By Ellie Duncombe
An underwater photographer saw past the disguise of an unusual looking fish who camouflages into its environment so well it is virtually invisible.
Vital Bazarov, a professional in the field of amateur and technical diving, was on a solo dive in the Gulf of Aqaba, Eygpt, when he somehow managed to spot the sly little swimmer.
The official name for the camouflage fish is a Inimicus filamentosus and they use their yellow, grey and brown colouring, as well as their strange body shape to disguise themselves in the sandy seabed and coral.
Vital said: “It was unusual to find it in the day because it’s night time fish and the species is also very rare.
“This coloration acts as a camouflage which renders them extremely difficult to detect in their natural habitat.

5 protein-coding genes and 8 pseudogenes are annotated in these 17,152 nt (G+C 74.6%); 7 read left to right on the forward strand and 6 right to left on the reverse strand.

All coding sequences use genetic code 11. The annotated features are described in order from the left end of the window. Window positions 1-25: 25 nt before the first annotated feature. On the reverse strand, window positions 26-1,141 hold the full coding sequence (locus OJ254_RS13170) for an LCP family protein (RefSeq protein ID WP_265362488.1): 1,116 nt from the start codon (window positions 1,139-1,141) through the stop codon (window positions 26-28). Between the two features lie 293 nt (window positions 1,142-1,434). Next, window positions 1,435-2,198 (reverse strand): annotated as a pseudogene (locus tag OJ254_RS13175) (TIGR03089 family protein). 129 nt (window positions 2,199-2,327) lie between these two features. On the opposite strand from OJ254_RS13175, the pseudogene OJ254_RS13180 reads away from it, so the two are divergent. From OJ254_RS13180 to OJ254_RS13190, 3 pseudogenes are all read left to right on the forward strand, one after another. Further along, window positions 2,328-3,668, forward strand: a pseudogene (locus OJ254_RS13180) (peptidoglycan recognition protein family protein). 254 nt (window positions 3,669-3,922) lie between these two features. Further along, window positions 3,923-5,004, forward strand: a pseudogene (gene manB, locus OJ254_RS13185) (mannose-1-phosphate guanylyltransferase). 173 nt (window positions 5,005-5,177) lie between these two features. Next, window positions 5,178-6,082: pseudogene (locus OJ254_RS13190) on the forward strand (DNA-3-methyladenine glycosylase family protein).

“The skin is without scales except along the lateral line, and is covered with venomous spines and wartlike glands which give it a knobby appearance.
“They typically lies partially buried on the sea floor or on a coral head during the day, covering itself with sand and other debris to further camouflage itself.
Vital has been working in the diving field for many years and has completed more than 5,000 dives.
He particularly enjoys capture videos of marine wildlife.
He said: “The Red Sea is one of the best places for an underwater photographer, but to get the best shots it is important to dive alone.”